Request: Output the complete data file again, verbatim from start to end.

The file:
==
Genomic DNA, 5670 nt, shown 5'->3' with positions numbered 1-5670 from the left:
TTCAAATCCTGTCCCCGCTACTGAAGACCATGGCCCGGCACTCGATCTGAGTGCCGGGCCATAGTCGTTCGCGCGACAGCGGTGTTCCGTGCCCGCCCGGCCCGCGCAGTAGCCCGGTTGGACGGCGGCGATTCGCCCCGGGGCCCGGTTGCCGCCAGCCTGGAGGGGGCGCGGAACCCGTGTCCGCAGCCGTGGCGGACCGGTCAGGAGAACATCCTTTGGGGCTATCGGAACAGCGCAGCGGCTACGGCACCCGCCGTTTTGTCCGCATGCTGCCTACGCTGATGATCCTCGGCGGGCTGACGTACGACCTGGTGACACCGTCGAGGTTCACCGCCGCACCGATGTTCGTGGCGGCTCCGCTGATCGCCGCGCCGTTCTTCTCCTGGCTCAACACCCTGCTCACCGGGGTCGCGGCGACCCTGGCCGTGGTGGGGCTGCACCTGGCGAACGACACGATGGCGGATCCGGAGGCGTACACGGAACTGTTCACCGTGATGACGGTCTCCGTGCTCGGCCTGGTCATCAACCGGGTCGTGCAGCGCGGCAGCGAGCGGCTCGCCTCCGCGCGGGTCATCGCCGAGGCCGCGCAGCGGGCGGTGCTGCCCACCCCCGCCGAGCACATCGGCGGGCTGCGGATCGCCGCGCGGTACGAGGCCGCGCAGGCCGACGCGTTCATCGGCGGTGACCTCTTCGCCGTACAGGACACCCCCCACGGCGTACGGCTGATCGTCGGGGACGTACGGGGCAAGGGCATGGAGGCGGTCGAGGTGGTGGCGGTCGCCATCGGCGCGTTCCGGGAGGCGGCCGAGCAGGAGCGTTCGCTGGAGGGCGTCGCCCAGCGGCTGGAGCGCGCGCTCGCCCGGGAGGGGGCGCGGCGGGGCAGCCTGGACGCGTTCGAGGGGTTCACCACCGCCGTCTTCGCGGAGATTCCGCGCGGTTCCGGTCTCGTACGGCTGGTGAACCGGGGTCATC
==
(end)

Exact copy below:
Genomic DNA, 5670 nt, shown 5'->3' with positions numbered 1-5670 from the left:
TTCAAATCCTGTCCCCGCTACTGAAGACCATGGCCCGGCACTCGATCTGAGTGCCGGGCCATAGTCGTTCGCGCGACAGCGGTGTTCCGTGCCCGCCCGGCCCGCGCAGTAGCCCGGTTGGACGGCGGCGATTCGCCCCGGGGCCCGGTTGCCGCCAGCCTGGAGGGGGCGCGGAACCCGTGTCCGCAGCCGTGGCGGACCGGTCAGGAGAACATCCTTTGGGGCTATCGGAACAGCGCAGCGGCTACGGCACCCGCCGTTTTGTCCGCATGCTGCCTACGCTGATGATCCTCGGCGGGCTGACGTACGACCTGGTGACACCGTCGAGGTTCACCGCCGCACCGATGTTCGTGGCGGCTCCGCTGATCGCCGCGCCGTTCTTCTCCTGGCTCAACACCCTGCTCACCGGGGTCGCGGCGACCCTGGCCGTGGTGGGGCTGCACCTGGCGAACGACACGATGGCGGATCCGGAGGCGTACACGGAACTGTTCACCGTGATGACGGTCTCCGTGCTCGGCCTGGTCATCAACCGGGTCGTGCAGCGCGGCAGCGAGCGGCTCGCCTCCGCGCGGGTCATCGCCGAGGCCGCGCAGCGGGCGGTGCTGCCCACCCCCGCCGAGCACATCGGCGGGCTGCGGATCGCCGCGCGGTACGAGGCCGCGCAGGCCGACGCGTTCATCGGCGGTGACCTCTTCGCCGTACAGGACACCCCCCACGGCGTACGGCTGATCGTCGGGGACGTACGGGGCAAGGGCATGGAGGCGGTCGAGGTGGTGGCGGTCGCCATCGGCGCGTTCCGGGAGGCGGCCGAGCAGGAGCGTTCGCTGGAGGGCGTCGCCCAGCGGCTGGAGCGCGCGCTCGCCCGGGAGGGGGCGCGGCGGGGCAGCCTGGACGCGTTCGAGGGGTTCACCACCGCCGTCTTCGCGGAGATTCCGCGCGGTTCCGGTCTCGTACGGCTGGTGAACCGGGGTCATC